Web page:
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Matt Bumgardner’s 36-Yard Catch Set Up Sirr Parker’s Heroics
Screenshot from YouTube

All the Kansas State Wildcats had to do was get a stop.

Halt the Texas A&M offense in the final minutes of the 1998 Big 12 Championship Game in St. Louis, Missouri, and a place in the BCS National Championship Game was theirs.

Before running back Sirr Parker cemented himself into Texas A&M lore with the game-tying touchdown catch, two-point conversion and game-winning touchdown, the Aggies needed a huge play.

They got one from sophomore wide receiver Matt Bumgardner.

Matt Bumgardner’s Incredible Catch vs. K-State

RELATED: Sirr Parker’s Big 12 Title TD Made Him an Aggie Legend Forever

The Aggies were down 27-19 and had driven to midfield. Two minutes and 16 seconds remained in the fourth quarter.

Quarterback Branndon Stewart snaped the ball, did a little play action and looked downfield.

He saw Bumgardner in single coverage on the outside. He fired.

It’s an all-around beauty. Stewart placed the ball on Bumgadner’s outside shoulder in a place that only he could catch it. Bumgardner outstretched himself to haul in his only grab of the game. It couldn’t have come at a bigger time.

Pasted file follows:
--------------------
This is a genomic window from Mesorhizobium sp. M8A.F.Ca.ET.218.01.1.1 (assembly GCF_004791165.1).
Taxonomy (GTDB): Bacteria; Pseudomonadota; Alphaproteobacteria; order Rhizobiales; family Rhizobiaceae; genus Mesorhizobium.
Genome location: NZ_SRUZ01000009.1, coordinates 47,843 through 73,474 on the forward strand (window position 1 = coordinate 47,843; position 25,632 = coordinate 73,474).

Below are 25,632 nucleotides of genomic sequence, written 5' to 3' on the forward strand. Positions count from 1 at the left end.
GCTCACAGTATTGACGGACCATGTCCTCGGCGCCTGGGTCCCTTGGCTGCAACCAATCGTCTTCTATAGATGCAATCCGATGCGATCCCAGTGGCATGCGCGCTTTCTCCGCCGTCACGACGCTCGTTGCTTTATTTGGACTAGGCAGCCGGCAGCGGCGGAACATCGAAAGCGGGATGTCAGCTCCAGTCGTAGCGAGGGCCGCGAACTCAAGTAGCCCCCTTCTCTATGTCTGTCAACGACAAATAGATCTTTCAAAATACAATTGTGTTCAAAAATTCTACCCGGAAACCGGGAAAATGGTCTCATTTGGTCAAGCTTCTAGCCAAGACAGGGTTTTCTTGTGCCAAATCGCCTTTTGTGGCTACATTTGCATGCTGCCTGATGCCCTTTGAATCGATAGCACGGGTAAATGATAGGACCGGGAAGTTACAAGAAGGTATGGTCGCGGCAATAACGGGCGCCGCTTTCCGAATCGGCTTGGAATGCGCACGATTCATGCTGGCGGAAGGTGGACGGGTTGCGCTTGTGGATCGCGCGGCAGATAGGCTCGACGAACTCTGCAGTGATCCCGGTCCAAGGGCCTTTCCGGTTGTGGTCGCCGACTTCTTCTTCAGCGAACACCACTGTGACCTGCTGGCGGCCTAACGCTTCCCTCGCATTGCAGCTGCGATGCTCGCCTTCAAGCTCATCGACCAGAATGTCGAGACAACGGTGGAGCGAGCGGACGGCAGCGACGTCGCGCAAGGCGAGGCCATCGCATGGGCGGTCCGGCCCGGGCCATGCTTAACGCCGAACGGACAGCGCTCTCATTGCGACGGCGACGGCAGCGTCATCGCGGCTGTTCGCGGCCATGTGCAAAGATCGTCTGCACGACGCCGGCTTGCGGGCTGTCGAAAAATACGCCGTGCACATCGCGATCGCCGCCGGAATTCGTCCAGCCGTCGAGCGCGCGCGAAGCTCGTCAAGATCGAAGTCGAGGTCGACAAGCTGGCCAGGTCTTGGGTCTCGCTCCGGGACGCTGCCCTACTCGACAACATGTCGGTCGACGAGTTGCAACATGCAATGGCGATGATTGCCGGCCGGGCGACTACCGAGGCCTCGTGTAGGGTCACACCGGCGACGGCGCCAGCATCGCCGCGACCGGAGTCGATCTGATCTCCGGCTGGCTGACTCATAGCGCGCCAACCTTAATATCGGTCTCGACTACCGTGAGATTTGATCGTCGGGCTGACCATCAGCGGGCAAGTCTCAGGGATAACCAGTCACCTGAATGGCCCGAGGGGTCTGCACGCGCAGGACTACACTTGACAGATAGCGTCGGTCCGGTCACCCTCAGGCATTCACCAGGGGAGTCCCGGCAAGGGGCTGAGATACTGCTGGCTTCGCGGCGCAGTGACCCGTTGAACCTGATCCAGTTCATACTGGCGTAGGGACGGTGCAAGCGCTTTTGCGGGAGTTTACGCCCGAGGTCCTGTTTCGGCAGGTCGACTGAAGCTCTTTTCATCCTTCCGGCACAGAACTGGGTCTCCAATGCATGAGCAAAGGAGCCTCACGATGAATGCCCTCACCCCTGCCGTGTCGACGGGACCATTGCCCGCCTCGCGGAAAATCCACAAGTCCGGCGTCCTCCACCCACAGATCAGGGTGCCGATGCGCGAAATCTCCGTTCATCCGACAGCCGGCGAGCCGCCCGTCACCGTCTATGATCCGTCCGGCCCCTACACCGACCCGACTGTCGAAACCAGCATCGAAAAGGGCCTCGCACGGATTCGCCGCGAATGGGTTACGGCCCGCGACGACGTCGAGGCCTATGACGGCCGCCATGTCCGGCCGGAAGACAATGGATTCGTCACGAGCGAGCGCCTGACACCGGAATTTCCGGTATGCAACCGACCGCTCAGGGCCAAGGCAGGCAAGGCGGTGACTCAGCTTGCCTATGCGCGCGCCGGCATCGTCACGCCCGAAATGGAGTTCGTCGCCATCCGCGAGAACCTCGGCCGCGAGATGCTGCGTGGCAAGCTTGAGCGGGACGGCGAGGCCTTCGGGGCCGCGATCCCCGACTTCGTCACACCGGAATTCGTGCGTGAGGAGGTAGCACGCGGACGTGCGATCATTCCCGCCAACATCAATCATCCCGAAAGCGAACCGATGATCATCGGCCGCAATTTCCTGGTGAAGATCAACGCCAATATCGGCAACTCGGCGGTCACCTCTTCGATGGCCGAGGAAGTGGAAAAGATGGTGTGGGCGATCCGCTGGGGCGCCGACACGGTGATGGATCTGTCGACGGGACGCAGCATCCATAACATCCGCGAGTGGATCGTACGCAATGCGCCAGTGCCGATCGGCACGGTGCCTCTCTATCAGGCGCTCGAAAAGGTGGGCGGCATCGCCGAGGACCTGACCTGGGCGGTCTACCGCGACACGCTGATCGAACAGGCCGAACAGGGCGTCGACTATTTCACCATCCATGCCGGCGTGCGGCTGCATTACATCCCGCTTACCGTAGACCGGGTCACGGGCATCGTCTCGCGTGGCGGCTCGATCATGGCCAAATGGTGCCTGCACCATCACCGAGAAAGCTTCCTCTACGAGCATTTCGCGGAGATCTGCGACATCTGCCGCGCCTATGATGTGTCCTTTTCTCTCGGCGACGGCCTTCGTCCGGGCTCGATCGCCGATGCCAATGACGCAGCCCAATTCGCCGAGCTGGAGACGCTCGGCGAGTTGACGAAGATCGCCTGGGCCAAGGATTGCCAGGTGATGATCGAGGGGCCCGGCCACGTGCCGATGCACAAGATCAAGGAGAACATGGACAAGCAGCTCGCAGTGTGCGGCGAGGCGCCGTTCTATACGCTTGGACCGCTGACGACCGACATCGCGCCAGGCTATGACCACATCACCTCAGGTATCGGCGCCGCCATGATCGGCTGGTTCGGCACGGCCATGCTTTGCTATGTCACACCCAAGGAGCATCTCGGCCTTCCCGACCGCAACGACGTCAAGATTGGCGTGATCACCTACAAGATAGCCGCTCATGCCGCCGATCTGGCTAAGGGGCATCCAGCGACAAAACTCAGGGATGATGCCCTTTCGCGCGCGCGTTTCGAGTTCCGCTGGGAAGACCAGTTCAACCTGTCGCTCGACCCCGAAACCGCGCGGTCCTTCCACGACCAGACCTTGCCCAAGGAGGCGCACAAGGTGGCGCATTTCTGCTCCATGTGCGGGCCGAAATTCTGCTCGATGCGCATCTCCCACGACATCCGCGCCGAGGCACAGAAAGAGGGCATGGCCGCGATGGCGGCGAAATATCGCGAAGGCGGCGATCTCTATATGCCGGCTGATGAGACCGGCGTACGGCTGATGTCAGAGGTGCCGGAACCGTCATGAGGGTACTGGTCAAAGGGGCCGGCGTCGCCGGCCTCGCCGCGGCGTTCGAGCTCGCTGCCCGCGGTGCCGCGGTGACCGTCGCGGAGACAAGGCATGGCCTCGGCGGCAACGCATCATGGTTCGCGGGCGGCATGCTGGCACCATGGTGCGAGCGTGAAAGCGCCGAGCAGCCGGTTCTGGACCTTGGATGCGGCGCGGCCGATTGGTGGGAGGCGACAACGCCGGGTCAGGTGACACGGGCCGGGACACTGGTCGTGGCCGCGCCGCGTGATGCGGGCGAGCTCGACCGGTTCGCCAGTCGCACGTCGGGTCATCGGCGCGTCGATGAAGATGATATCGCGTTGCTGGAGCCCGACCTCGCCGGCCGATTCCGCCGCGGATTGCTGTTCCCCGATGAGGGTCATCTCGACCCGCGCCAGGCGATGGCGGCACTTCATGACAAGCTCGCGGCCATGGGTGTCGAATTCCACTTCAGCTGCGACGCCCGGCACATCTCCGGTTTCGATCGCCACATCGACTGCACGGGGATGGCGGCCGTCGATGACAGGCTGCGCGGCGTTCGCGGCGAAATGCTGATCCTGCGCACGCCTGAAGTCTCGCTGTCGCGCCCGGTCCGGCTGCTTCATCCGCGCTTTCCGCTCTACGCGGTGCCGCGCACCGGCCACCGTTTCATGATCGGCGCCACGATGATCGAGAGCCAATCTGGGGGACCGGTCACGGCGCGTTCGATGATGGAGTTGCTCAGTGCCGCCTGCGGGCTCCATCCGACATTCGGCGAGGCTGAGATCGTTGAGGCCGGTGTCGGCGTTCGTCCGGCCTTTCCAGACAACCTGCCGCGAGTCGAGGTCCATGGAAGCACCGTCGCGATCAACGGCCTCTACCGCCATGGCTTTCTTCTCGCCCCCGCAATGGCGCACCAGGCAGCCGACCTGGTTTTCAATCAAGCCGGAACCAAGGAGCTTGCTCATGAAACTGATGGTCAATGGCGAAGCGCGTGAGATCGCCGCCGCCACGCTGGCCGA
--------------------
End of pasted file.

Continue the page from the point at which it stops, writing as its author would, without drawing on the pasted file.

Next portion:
The rest is history.

Sirr Parker tied the game in regulation and later scored perhaps the program’s most legendary touchdown in double overtime to secure a 36-33 win.

K-State’s coverage wasn’t concerned with Bumgardner. Why would they be? He hadn’t made a catch all day.

It ended up costing them college football glory. Who knows what K-State head coach Bill Snyder would’ve done in the national title game?

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Bumgardner’s set-up catch personified Texas A&M‘s never-say-die attitude. By the time of the grab, the Aggies cut a 15-point deficit to eight and had taken all the momentum. Anyone on the roster was expected to make a play.

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By all means, Parker’s late-game heroics deserve the recognition. But let’s not forget the play that put him in position to become a legend.

Matt Bumgardner is just a guy who set up another guy who set up his team to win a conference title.

MORE: Sirr Parker’s 100-Yard Return Historically Embarrassed the Longhorns

Joe Grobeck About the author:
Joe is a graduate of the University of Nebraska-Lincoln and lives in Austin, Texas. He believes Ndaumkong Suh should've won the 2009 Heisman and is an avid basketball fan.
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